Take time to relax and rejuvenate. It makes you a better mom. It’s impossible to remain purposeful and creative when the relentless pressure of responsibility zaps all your energy. Imagine a work week that didn’t include weekends. Or imagine not taking a week to recharge on the beach each summer. You know that taking some time to step away from your responsibilities at work and recharge your batteries makes you a better employee and a much better leader…so why should motherhood be any different?

“Most moms can think of a million reasons not to take some time away for themselves,” explains Woolf. “Busy schedules, looming housework, and guilt are all high on the list. But what most moms ignore is the one reason they should take some time for themselves: It makes them a better mom. So, use Mother’s Day as the starting point for some daily downtime for Mom. Choose one activity you’d love to stop doing and introduce your children and/or spouse to the joys of that chore.

“If a good Mother’s Day for you means really getting away, don’t be afraid to take a spa day with the girls,” she advises. “These moments of relaxation will help you face the challenges ahead of you with a renewed vigor.”

Let yourself off the hook. The annual arrival of Mother’s Day tends to make many women introspective–and sometimes a bit critical of the job we’re doing. This year, impose a moratorium on nagging worries that perhaps you’re spending too much time at work or too little money on trendy clothes or kid-centric vacations. If your big picture goal is to provide a happy, healthy home for your children, does it really matter that you can’t send them to the finest summer camp?

“The fact is, we’re in a recession and few parents can afford to cut back on work hours or spend excess money on non-necessities,” says Woolf. “You’re doing the best you can. Jettison the guilt and cut yourself some slack. In fact, give yourself a pat on the back for the fantastic job you’ve done raising your kids. It’s the best Mother’s Day gift you could ever give yourself.”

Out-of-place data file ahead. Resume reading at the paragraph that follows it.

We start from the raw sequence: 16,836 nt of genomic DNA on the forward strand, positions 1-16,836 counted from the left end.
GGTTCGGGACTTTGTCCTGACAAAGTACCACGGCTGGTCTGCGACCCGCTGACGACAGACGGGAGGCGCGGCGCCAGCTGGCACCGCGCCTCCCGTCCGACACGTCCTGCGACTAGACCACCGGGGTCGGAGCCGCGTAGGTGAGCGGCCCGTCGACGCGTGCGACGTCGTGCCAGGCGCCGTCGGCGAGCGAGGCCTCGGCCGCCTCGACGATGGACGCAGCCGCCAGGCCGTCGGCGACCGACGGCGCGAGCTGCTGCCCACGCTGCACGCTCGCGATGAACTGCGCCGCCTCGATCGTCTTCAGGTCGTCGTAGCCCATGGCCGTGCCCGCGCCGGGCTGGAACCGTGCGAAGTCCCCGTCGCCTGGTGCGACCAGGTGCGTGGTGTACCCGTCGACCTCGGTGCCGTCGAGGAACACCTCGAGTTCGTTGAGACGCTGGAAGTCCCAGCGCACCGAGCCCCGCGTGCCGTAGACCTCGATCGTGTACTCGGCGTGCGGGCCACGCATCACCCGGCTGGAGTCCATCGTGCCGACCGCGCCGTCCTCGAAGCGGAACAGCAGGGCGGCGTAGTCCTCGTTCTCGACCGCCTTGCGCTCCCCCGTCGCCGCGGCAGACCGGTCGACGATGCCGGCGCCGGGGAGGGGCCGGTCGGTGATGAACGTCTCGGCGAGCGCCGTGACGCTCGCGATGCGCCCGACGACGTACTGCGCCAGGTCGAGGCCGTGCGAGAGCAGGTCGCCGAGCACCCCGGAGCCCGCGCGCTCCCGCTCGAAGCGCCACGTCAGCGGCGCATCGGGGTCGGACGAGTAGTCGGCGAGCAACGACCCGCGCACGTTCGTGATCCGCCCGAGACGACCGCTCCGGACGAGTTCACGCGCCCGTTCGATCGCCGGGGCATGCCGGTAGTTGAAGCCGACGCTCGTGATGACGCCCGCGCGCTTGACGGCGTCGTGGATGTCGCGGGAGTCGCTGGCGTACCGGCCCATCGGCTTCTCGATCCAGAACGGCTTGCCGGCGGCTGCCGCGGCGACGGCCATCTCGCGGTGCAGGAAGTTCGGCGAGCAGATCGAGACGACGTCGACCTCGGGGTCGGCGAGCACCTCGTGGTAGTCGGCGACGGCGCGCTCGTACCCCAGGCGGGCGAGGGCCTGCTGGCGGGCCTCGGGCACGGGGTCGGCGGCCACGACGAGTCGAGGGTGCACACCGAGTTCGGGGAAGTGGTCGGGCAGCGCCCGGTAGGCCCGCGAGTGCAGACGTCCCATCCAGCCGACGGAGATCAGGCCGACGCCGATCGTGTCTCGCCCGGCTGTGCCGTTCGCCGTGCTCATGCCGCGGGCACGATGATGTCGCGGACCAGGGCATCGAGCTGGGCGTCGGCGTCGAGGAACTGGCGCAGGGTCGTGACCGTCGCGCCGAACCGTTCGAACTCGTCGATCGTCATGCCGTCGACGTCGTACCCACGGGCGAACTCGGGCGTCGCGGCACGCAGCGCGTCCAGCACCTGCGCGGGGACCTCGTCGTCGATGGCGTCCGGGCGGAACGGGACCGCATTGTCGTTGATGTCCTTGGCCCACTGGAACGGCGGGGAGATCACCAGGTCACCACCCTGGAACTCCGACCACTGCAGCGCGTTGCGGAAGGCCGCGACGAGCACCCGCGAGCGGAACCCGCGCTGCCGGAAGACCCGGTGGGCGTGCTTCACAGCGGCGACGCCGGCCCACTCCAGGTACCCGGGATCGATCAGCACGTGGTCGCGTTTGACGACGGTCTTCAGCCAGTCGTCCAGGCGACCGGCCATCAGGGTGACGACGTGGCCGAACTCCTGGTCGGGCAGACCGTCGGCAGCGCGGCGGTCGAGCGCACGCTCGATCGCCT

Ultimately, says Woolf, you should take some time to remember what being a true Mom-in-Chief is really about: delegating, inspiring shared responsibility and initiative, and creating the esprit de corps that comes from a group effort.

“Think of Mother’s Day as a launching pad for the kind of family life you really want to live,” she says. “Take advantage of the fact that your family is in a receptive mood and leverage it to make some truly beneficial changes that take the pressure off you and redistribute the responsibilities of running a happy household. It’s the gift that keeps on giving all year long.”

About the Author:

Jamie Woolf is a regular contributor to Working Mother magazine and founder of The Parent Leader and Pinehurst Consulting, an organization development consulting firm. In her book, Mom-in-Chief: How Wisdom from the Workplace Can Save Your Family from Chaos, Woolf addresses real-life quandaries and covers everything that career-oriented women need to know to unleash their parenting potential and navigate challenges with skill and grace.

About the Book:

Mom-in-Chief: How Wisdom from the Workplace Can Save Your Family from Chaos (Jossey-Bass/A Wiley Imprint, February 2009, ISBN: 0470381310, $22.95) is available at bookstores nationwide and from major online booksellers.

For more information, please visit www.mominchief.com